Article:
The Brazil-Venezuela border will receive a real-time surveillance system to strengthen the fight against crimes such as smuggling, fraud, and arms and drug trafficking. Equipment such as smart lights, facial recognition software, motion-sensor cameras, and drones with thermal imaging cameras will be installed in the Brazilian city of Pacaraima, Roraima state, the main land route to Venezuelan territory, through the city of Santa Elena de Uairén.
The equipment will be placed at strategic points, such as the offices of the Brazilian Internal Revenue Service at the border, the Federal Police border post, the bus station, and along Pacaraima’s main streets.
“This technology will further reduce the number [of crimes along the borders]. With the ability to identify license plates and faces, we will receive real-time information and identify fugitives and stolen vehicles,” said Antonio Denarium, governor of Roraima.
This initiative is part of the Brazilian Agency for Industrial Development’s (ABDI, in Portuguese) Fronteira Tech program, a border technology program, which offers Brazilian municipalities digital technology solutions for public safety.
The operation in Pacaraima will be the second for Fronteira Tech, underway in southern Brazil since the end of 2019. Facial recognition cameras, license plate readers, and acoustic gunshot detection devices are already being used at the Friendship Bridge, which connects the Brazilian city of Foz do Iguaçu, Paraná state, with the Paraguayan city of Ciudad del Este. “It [the acoustic gunshot detection device] is a system that recognizes the sound of a gunshot, which activates the cameras to point at the source of the sound and capture the activity in real time,” said César Viana, a Brazilian Internal Revenue Service employee and head of the baggage division at Foz do Iguaçu customs.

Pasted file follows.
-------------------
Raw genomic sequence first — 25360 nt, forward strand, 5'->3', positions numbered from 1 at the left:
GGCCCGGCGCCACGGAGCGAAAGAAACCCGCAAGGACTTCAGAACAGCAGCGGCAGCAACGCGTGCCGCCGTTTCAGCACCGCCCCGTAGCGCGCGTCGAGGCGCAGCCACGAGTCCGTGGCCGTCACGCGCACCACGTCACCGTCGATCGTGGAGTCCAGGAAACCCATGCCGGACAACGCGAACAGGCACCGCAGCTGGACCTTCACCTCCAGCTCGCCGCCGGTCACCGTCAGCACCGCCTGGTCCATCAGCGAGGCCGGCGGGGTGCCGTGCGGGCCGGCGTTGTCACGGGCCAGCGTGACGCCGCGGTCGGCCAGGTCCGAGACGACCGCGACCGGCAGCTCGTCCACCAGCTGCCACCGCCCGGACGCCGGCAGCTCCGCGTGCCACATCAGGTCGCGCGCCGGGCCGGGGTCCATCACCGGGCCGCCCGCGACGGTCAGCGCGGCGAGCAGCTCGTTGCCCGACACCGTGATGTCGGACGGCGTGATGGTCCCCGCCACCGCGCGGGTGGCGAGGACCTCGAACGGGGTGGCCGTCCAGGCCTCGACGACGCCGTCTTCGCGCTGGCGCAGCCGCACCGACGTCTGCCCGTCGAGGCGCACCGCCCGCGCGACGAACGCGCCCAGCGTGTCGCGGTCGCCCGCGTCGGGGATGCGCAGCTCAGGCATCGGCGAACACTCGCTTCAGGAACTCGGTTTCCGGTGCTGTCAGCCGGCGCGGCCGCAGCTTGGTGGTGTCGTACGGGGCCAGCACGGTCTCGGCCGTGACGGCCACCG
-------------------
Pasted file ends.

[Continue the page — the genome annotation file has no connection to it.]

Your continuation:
The Internal Revenue Service, a Fronteira Tech partner, stated that thanks to the license plate reader system, the total number of vehicles seized in 2020 exceeded $11 million. This number reflects seizures conducted in the entire jurisdiction of the Internal Revenue Service at Foz do Iguaçu, which encompasses an area of 215 kilometers along Itaipu Lake, a body of water shared by Brazil and Paraguay.
In February 2020, ABDI signed a cooperation agreement with the Brazilian Intelligence Agency (ABIN, in Portuguese). With their cooperation, ABIN will have access to information generated by the Fronteira Tech program on the Brazil-Paraguay and the Brazil-Venezuela borders. The goal is to “generate and distribute knowledge and protect our citizens,” said ABIN’s General Director Alexandre Ramagem.